A Woman’s Place Is On Top


The opening line of Arlene Blum’s book Annapurna: A Woman’s Place reads “You never conquer a mountain. You stand on the summit a few moments, then the wind blows your footprints away.” It’s a wonderful statement because it does not encompass gender or ability. There is nothing to be conquered, only moments to be experienced; it doesn’t matter if you are a man or a woman.

This book shares the experiences of a group of women set out to push the limits that society, at that time, had placed upon women. High altitude mountaineering, still in it’s relative infancy, was having it’s limits pushed by some of the greatest climbers that history had ever seen, all of whom were men. Arlene Blum tried to be part of this exclusive group, at times successful and sometimes being defeated by traditional mindsets; she persevered to attain her dream and hold onto the hope that women could make their mark in this elite club.

nothing to be conquered, only moments to be experienced

After reading many books written by men it is so refreshing to read a mountaineering adventure from a woman’s perspective. I have read a lot of excellent mountaineering books written by men such as Ed Viesturs, Chris Bonnington, Jim Wickwire, David Roberts, Jon Krakauer, Reinhold Messner and found them very inspiring and well written. However, as a woman I always felt the tales told from the perspective of a man always lent towards the logistic side of the climbs, the technical aspect and the testosterone driven need for success.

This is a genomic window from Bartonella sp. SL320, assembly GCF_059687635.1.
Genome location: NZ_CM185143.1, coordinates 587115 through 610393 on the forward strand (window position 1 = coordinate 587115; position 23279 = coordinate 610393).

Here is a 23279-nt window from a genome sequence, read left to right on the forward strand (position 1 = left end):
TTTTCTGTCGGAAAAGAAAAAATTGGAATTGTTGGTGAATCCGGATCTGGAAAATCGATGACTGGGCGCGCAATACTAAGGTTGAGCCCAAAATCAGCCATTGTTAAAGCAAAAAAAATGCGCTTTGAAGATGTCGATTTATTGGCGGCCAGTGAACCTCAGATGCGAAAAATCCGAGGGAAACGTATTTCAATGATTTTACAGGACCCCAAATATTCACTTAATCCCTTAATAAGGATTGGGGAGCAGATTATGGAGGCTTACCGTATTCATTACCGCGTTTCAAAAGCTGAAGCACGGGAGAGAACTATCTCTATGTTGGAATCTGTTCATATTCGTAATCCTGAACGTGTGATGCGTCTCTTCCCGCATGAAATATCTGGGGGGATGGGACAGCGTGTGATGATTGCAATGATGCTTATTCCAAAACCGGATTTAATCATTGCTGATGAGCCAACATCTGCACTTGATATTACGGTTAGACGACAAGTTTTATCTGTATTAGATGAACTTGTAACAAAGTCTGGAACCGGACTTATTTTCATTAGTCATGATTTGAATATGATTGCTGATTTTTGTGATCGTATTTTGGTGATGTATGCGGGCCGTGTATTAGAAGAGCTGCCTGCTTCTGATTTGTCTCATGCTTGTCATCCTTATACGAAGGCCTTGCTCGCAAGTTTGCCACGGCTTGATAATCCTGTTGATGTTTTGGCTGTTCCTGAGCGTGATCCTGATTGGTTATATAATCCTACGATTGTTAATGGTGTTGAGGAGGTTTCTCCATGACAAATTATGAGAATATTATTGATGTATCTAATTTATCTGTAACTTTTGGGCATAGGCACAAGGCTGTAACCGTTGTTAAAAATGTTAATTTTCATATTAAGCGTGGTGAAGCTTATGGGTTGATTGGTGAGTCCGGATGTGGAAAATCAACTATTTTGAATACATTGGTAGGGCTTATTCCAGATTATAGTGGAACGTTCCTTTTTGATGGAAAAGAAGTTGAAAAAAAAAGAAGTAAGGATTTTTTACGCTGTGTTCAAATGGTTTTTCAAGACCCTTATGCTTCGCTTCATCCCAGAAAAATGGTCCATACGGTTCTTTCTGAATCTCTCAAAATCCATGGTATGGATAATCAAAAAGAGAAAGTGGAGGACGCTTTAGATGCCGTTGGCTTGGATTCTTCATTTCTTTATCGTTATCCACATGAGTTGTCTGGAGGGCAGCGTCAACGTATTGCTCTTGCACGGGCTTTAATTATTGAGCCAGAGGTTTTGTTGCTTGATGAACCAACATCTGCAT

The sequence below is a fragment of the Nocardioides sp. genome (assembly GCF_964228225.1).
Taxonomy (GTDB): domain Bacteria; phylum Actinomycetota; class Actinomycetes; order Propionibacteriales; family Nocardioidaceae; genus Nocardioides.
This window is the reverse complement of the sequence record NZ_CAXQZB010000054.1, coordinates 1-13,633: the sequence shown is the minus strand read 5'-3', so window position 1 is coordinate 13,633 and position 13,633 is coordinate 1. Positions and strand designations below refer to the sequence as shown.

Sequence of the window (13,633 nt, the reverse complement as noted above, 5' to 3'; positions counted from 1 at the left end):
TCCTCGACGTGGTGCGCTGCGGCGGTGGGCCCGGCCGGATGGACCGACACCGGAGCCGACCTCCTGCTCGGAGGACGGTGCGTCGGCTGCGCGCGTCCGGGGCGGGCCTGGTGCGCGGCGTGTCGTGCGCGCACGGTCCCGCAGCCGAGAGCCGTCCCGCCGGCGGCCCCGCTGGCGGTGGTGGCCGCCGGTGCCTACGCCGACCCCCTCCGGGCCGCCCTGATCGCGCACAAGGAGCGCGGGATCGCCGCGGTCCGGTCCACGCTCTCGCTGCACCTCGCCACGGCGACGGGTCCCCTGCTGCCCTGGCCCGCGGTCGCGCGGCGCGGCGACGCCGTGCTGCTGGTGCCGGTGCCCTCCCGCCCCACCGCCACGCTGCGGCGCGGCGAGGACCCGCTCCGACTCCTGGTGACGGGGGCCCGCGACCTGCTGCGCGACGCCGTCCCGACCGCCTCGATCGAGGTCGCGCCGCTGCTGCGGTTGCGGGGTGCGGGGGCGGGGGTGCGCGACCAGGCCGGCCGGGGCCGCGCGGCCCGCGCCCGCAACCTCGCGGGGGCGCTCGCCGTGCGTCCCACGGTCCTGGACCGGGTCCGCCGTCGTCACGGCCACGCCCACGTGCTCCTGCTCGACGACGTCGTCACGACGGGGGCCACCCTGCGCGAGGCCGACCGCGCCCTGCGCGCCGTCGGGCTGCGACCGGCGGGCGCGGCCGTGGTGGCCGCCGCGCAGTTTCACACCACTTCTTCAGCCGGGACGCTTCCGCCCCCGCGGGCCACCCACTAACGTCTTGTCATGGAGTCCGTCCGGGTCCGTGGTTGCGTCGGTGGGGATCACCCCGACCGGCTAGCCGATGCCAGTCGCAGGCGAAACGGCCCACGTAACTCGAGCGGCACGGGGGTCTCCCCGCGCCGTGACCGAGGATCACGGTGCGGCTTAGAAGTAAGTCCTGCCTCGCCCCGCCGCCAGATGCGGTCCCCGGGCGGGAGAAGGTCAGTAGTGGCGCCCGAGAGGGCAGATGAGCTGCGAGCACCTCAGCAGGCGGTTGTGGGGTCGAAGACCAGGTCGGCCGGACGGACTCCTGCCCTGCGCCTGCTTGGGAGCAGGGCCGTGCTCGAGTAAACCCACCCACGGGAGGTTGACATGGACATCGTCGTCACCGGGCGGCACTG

An estrogen driven adventure is very different indeed. It lends more towards the feelings and the sensitivity felt towards other peoples feelings. So many times throughout the book I could relate to the emotions being expressed, despite not being able to share the exact experience. Told from a woman’s perspective made it very relatable rather than just enjoying the book for it’s narrative quality and adventure.